So, nearly 25 years of possessing this majestic box, I decided to use it as a mini taxonomic display for selected varieties of beetles. There are so very many to choose from! I paint one or two each night before work. It’s so satisfying to knock one out within a short time span, as I usually spend days, weeks, and sometimes even months on one project.
This small endeavor took about 6 months to complete, as I wasn’t able to actually paint it every day. But I have devoted each day to it, be it looking up beetles to paint, sketching it out, planning it, finding the right shade of green or blue and researching the best technique to paint at such a small scale or the best patina to apply to it. I am a little sad that it’s finished but I am planning on the next one, having found the next best box to house the yet-to-be-painted beetles. In the meanwhile, I really need to catch up on all the Christmas orders!
I initially had a hard time painting these beetles, as the subjects were tiny and I was in dire need of new glasses. Once that was taken care of, everything came together! I made a little stop motion video, but it cannot be displayed here. You can watch it on my Instagram account: bobobabushka
It’s hard to tell from the photos, but these bugs are actually somewhat tactile! I puffed it out so you can feel the bump as you run your (hopefully clean) hands over each and every single bug.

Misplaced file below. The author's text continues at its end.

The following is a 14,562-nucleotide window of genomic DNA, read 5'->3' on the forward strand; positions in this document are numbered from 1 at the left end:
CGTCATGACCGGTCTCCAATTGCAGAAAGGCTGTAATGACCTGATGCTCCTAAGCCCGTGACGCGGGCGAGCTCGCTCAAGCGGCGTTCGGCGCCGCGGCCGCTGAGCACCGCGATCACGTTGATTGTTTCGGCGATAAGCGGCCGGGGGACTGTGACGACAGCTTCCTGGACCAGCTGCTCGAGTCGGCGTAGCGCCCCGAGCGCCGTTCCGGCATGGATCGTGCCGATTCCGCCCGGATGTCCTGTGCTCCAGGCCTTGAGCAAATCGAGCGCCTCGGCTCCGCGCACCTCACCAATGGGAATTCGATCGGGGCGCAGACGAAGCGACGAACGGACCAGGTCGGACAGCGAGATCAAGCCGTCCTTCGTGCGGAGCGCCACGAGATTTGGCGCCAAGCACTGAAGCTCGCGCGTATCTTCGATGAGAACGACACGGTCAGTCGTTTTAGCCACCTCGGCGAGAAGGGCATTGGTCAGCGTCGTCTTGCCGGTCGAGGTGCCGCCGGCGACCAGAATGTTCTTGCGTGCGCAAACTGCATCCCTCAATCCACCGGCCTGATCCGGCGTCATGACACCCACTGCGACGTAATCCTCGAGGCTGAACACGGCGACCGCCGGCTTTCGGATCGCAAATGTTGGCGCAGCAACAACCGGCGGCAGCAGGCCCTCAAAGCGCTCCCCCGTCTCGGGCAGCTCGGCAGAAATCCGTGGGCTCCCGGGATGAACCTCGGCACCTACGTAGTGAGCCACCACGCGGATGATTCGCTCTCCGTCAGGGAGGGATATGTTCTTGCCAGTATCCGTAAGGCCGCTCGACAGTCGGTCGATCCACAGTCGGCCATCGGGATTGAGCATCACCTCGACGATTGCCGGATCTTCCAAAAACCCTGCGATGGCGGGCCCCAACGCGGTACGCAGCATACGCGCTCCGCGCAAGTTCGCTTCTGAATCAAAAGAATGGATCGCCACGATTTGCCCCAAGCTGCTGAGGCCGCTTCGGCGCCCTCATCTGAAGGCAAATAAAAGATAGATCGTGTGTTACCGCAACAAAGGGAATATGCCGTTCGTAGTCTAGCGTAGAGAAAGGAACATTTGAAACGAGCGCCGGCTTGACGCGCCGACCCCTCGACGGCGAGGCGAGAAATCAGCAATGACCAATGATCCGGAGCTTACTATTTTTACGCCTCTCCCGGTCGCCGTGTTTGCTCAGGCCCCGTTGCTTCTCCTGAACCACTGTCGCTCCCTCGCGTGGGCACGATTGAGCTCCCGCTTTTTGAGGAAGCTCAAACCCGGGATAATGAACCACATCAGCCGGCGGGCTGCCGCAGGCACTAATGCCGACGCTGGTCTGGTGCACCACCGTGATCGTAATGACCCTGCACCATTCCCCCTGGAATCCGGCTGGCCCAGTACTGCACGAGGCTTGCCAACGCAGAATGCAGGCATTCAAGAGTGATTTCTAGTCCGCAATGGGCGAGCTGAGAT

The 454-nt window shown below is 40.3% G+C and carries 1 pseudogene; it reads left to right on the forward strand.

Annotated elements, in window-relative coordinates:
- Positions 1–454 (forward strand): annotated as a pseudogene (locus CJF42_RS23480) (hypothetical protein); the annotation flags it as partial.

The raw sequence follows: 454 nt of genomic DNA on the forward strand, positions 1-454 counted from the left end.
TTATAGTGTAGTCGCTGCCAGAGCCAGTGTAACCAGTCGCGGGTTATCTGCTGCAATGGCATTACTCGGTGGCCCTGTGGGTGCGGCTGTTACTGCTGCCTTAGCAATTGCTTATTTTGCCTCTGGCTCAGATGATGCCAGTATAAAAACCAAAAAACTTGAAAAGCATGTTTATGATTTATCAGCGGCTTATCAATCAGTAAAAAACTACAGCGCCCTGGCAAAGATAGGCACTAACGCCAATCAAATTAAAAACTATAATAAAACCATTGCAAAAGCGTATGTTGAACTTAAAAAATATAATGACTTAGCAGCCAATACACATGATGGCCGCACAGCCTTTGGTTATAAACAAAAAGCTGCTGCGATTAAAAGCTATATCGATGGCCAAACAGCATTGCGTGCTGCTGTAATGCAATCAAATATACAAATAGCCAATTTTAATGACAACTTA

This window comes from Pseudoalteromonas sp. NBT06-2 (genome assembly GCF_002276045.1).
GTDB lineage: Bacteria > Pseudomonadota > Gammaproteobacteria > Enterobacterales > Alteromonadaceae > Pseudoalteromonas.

I don’t remember much about watching this show although I was very familiar with the Farrah Fawcett hair. When I was approached to paint this set I had a small panic attack because I wasn’t sure if I could faithfully paint that glorious ‘do. So I put it off as much as I could by focusing on the dresses. If you are to examine the pink gowns the angels wore for the Time magazine cover you’ll notice there are fine lines of crystal glitter running down the fabric. In order to create that I had to find the right glue, the right glitter of the right size and carefully run it down the dress in perfect parallel lines. If that’s not taking procrastination to another level I don’t know what is.
I once worked for an NYC/London based art dealer who spent most of my tenure at her NY office in London. I was her only employee and had access to her computer and a speaker box where I communicated with her on an hourly basis. Every so often I’d answer the phone with a very unprofessional: “Charlie’s Angels.” But instead of running around fighting crime, I was drafting letters to various galleries and museums, telling off rather rich and important art buyers I couldn’t authorise handing off their purchases without my boss present (I cannot stress how satisfying it was having these people pleading with me, a lowly gallery assistant who often had just finished setting a mouse trap) and mindlessly putting yellow Post-It notes in various catalogue raisonné. There were a few memorable occasions where I delivered a genuine Picasso to a gallery and a Matisse bronze sculpture to an auction house. On a subway. With said sculpture in a shopping bag. I aged about 10 years that afternoon while picturing various scenarios where it ultimately ended with me dead on the train tracks and the sculpture up for sale in a black market for art somewhere.